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Doctor talks about sex clinic that treated Tiger

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Doctor Patrick Carnes Doctor Patrick Carnes

By Mike McDaniel

Hattiesburg, MS - Golf superstar Tiger Woods' reputations has taken a beating after a sex scandal surfaced involving extramarital affairs. 

The founder of the Hattiesburg sex addiction clinic Woods was allegedly visiting for treatment, Doctor Patrick Carnes, granted a rare interview to talk about the facility and what sex addiction really means.

Tucked away between everyday businesses off of Broadway drive in Hattiesburg is a place which recently found itself the center of attention, as a center for sex addiction. This after one celebrity was reportedly treated and another admitting to being treated.

The facility is touted as world renowned and considered a leader in the field, but what goes on and who is behind these walls is between doctor and patient.   Carnes says, "All addiction is limited by opportunity."

Since it opened in 2004 the doctor in charge and founder of pine grove's gentle path clinic is Patrick Carnes, who says sex addiction, because of it being an uncomfortable topic for many, is tough for people to understand.

"This is no longer a question of whether the disease exists. There are questions about how does it all work," Carnes said.

Carnes points to patients with histories of physical, emotional and sexual abuse, later developing into an addiction to sex, which he says is just like any other addiction.

"The myth is that you have to take chemicals to be addicted but now as we understand the brain, that a brain disease is literally where the reward centers of the brain make it impossible for the person to make good choices for themselves."

Carnes says for anyone looking to use sex addiction as an excuse, it's typically caught ahead of time.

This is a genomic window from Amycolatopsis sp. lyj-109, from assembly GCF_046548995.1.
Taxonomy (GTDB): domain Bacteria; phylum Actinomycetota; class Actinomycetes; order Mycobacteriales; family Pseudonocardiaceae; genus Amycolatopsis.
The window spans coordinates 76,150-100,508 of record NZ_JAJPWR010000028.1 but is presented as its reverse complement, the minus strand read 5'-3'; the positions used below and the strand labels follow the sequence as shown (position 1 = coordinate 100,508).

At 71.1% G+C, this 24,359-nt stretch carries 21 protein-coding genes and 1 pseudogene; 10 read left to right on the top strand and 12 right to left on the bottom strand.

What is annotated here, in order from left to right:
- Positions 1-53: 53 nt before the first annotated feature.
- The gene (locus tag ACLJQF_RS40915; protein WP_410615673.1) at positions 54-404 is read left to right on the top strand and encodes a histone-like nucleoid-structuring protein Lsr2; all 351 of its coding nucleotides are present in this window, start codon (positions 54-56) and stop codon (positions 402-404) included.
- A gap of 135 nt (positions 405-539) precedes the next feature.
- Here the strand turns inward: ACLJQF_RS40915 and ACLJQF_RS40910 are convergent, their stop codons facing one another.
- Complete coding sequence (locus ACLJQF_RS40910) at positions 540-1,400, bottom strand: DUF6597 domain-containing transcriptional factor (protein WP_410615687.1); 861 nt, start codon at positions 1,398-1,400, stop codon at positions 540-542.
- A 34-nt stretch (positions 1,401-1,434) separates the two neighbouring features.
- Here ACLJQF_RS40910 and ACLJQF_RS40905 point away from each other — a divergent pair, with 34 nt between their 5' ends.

"Usually that's been sorted out before they get to us. There are therapists in every metropolitan area across the country that work in our network. By the time they get to an inpatient setting, it's because something has happened that they recognize they can't go on living like this."

For anyone receiving treatment at gentle path, which is typically a six week period, Carnes says it begins with a 12-step program, then includes disease education, group and family work, but treatment doesn't come without challenges.

"If the patient doesn't do what we ask, we use the phrase "dead man walking" because whether it be cocaine, or heroin, or gambling, or sex, or food, they all can take you down."

Carnes says another challenge is the Internet with online pornography and cyber sex, both of which can foster an addiction, even in young children. But, if the treatment is followed by the book, written by Carnes himself, he says the addiction came be controlled, but just as with any brain disease, can take 3 to 5 years.

Carnes says, "When they leave us they return to a therapist in their hometown and they continue working those tasks and if they do that, the success rate is quite high."

Success can also be costly, considering the cost to run the facility as a whole, but Carnes says the cost of someone's personal life can be even greater, if there's no treatment.

"Compared to what they were doing, it's a low cost option," said Carnes.

For patients of all addictions coming in to pine grove, Carnes says many are suicidal and that mental health is the country's biggest issue.

"Forrest General and Pine Grove is really a very unique opportunity for this kind of work. It's something this community can really take pride in."

Pride in a place more than just a business, but a place so many turn to for help.